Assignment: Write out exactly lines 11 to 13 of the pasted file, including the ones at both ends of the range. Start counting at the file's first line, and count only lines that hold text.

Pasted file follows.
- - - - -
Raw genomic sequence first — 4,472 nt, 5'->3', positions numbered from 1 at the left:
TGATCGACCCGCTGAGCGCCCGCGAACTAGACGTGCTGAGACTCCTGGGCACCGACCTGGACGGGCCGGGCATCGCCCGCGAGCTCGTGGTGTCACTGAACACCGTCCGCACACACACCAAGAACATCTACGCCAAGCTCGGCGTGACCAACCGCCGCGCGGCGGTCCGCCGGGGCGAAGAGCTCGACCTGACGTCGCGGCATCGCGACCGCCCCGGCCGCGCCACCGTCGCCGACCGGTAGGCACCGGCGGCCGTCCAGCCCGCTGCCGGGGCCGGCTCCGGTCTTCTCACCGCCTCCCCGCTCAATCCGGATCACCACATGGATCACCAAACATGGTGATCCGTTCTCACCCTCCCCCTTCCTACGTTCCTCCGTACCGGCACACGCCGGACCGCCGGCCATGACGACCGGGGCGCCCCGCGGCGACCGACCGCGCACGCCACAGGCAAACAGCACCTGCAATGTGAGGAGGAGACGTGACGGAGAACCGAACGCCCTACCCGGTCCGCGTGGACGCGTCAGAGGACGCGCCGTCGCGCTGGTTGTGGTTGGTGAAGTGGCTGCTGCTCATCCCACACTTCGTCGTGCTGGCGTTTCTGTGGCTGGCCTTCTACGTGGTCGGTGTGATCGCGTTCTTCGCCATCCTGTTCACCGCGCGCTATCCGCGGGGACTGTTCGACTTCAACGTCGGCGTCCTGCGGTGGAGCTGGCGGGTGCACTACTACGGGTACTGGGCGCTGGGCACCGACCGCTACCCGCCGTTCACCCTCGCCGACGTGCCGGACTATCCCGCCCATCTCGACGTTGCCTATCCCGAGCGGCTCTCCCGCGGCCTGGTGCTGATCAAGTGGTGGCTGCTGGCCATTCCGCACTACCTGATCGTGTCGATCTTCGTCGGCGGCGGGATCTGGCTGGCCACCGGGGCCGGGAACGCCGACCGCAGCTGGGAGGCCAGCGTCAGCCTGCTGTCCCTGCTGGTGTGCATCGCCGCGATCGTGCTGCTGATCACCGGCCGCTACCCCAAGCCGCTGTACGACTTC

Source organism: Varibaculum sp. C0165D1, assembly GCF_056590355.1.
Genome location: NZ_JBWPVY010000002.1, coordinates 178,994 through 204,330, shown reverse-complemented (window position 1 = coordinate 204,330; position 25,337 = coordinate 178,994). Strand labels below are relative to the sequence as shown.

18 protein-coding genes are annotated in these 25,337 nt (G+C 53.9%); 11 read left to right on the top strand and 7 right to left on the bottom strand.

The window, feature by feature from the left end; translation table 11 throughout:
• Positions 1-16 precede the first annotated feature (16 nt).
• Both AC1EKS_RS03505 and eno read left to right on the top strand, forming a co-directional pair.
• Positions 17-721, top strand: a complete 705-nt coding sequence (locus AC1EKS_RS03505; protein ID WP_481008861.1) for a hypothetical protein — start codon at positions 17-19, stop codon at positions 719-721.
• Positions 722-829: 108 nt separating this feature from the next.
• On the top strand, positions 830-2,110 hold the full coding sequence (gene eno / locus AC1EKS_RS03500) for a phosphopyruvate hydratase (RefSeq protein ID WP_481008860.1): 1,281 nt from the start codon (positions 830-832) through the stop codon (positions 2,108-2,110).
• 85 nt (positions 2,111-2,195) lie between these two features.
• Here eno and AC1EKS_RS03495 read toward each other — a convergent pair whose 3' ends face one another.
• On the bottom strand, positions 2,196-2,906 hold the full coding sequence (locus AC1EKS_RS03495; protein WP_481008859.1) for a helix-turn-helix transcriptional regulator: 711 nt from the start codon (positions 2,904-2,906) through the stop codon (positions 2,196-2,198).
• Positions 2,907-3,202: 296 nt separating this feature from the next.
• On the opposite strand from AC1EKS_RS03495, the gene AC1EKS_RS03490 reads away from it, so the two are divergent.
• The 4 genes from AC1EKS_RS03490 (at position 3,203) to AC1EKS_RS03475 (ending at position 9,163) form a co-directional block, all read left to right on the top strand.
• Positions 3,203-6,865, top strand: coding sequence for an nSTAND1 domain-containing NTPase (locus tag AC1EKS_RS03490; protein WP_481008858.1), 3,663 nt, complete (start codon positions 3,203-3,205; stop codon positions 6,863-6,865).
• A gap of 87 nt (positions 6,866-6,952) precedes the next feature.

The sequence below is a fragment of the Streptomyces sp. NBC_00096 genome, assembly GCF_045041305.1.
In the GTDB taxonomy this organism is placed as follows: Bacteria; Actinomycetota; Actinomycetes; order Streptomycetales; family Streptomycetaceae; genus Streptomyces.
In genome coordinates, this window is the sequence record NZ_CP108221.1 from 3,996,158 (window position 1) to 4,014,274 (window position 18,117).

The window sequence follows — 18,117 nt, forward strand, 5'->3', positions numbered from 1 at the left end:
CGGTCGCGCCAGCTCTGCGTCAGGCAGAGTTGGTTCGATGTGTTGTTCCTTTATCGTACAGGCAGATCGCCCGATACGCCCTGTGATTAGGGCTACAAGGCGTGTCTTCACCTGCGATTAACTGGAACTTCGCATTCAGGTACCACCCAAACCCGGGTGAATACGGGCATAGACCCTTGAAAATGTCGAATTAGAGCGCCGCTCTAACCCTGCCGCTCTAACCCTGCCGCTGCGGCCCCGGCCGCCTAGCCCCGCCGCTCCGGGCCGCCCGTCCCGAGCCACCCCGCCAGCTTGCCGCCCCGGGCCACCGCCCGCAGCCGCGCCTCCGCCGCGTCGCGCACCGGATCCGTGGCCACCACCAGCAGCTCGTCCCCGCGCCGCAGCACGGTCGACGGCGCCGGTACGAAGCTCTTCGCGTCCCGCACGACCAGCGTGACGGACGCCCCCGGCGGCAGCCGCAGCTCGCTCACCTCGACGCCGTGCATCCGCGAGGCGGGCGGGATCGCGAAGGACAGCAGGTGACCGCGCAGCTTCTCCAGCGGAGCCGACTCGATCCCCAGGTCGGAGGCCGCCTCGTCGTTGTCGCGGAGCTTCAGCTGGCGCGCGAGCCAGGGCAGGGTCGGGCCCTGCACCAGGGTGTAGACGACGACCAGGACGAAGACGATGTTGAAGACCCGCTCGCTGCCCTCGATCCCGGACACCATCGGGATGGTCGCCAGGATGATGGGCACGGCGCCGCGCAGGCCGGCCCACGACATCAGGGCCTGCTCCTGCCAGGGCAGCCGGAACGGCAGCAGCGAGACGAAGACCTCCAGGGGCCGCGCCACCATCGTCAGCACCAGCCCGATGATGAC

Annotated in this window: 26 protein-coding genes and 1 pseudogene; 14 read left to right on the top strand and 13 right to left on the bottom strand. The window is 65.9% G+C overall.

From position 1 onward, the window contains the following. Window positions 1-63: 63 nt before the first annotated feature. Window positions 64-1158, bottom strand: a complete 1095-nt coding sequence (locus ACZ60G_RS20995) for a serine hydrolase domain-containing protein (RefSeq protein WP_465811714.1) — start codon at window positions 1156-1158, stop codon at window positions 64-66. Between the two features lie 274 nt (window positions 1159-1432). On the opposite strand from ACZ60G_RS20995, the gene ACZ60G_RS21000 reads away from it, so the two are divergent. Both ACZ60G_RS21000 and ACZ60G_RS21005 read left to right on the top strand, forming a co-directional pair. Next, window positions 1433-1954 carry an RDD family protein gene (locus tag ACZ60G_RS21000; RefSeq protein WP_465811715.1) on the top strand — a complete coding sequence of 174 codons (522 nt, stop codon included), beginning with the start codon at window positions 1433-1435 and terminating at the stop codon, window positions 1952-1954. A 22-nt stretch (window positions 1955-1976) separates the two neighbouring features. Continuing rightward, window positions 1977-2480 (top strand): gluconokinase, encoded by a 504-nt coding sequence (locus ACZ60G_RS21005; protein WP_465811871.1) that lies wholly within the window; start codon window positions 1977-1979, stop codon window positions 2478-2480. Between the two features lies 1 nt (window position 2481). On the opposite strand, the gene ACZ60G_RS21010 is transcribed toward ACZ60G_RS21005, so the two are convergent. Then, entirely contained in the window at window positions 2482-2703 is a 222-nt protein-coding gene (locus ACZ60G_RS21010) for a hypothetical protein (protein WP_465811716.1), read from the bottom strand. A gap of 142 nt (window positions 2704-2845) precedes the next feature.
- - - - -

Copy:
• On the top strand, positions 830-2,110 hold the full coding sequence (gene eno / locus AC1EKS_RS03500) for a phosphopyruvate hydratase (RefSeq protein ID WP_481008860.1): 1,281 nt from the start codon (positions 830-832) through the stop codon (positions 2,108-2,110).
• 85 nt (positions 2,111-2,195) lie between these two features.
• Here eno and AC1EKS_RS03495 read toward each other — a convergent pair whose 3' ends face one another.